Newborn screening (NBS) is a program run by each state to identify babies born with certain health conditions, including cystic fibrosis. Although a sweat test should ultimately be done to rule out or confirm a CF diagnosis, NBS can help you and your health care providers take immediate steps to keep your child as healthy as possible.
Your doctor may classify your baby as having CRMS/CFSPID if he or she has a positive newborn screen and subsequent sweat chloride test results that fall into an uncertain or borderline range described as "intermediate."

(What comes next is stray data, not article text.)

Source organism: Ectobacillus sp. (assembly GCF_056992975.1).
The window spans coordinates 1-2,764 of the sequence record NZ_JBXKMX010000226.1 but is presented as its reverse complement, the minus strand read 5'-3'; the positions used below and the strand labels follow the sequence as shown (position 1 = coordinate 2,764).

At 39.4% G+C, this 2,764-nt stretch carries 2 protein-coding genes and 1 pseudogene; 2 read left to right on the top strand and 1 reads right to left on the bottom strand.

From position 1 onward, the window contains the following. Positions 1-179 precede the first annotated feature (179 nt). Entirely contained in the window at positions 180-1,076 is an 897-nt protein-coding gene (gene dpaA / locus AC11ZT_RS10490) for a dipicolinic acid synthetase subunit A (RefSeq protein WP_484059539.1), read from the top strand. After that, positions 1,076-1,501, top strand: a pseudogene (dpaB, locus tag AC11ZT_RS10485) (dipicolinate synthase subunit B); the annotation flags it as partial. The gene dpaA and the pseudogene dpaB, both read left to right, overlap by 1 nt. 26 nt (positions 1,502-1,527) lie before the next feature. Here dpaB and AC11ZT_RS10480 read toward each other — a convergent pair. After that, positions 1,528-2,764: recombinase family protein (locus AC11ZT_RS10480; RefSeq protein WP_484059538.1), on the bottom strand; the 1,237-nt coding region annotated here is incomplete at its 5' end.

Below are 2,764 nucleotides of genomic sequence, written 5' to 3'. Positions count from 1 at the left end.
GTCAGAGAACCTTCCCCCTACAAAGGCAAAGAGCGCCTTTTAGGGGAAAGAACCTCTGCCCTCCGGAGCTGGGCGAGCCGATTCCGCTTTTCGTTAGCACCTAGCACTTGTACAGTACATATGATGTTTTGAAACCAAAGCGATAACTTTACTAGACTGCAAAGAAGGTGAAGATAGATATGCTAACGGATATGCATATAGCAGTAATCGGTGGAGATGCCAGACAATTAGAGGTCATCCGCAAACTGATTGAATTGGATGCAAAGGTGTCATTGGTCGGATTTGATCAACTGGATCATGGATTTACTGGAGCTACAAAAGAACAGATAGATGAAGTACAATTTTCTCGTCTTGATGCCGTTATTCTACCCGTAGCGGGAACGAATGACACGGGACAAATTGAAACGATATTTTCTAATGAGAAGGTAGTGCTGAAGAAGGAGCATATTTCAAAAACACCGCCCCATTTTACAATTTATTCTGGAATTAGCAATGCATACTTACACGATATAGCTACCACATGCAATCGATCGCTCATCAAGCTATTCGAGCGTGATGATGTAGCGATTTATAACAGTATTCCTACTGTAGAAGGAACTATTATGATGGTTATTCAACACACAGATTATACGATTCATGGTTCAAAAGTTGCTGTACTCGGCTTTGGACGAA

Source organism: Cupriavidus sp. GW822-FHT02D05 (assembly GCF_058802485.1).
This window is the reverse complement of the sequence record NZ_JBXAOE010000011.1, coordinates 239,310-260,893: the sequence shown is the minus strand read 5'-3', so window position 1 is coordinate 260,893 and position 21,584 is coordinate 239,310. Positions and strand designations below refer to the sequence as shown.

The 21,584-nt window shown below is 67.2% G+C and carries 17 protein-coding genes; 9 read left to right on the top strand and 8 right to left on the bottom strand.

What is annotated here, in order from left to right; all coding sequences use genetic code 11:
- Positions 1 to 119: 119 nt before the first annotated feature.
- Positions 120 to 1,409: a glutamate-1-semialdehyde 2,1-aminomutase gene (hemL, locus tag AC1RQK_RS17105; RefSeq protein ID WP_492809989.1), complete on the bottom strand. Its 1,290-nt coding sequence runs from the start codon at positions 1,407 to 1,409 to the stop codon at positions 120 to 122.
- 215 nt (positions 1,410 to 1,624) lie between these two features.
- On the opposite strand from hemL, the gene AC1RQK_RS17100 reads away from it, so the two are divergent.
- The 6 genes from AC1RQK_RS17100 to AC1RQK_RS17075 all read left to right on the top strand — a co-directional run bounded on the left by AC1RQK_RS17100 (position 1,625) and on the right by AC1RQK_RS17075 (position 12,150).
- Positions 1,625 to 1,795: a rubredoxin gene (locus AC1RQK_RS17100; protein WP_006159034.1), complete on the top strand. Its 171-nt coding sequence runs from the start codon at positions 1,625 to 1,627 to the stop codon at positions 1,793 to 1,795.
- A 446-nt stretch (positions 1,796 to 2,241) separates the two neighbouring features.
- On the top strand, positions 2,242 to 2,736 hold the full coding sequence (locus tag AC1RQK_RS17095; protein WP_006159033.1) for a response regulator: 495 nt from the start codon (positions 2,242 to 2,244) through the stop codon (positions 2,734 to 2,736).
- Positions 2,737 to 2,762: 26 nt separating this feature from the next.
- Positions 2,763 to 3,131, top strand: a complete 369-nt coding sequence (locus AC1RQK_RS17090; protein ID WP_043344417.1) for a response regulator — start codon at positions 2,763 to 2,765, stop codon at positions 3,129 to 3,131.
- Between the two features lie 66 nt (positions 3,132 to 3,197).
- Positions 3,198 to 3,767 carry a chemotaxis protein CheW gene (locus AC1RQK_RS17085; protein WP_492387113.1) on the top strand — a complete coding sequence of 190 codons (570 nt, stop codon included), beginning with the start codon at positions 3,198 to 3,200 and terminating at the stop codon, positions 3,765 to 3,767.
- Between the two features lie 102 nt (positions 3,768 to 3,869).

Cystic fibrosis is a genetic disorder that affects the lungs, pancreas, and other organs. Keep reading to learn how to treat and live with CF.
Every person has two copies of the cystic fibrosis transmembrane conductance regulator (CFTR) gene. A person must inherit two copies of the CFTR gene that contain mutations — one copy from each parent — to have cystic fibrosis.
If you show symptoms of cystic fibrosis or your baby has a positive newborn screen for CF, a sweat test at a CF Foundation-accredited care center can help provide a CF diagnosis by measuring the concentration of salt in your or your baby's sweat. The test is painless and is the most reliable way to diagnose CF.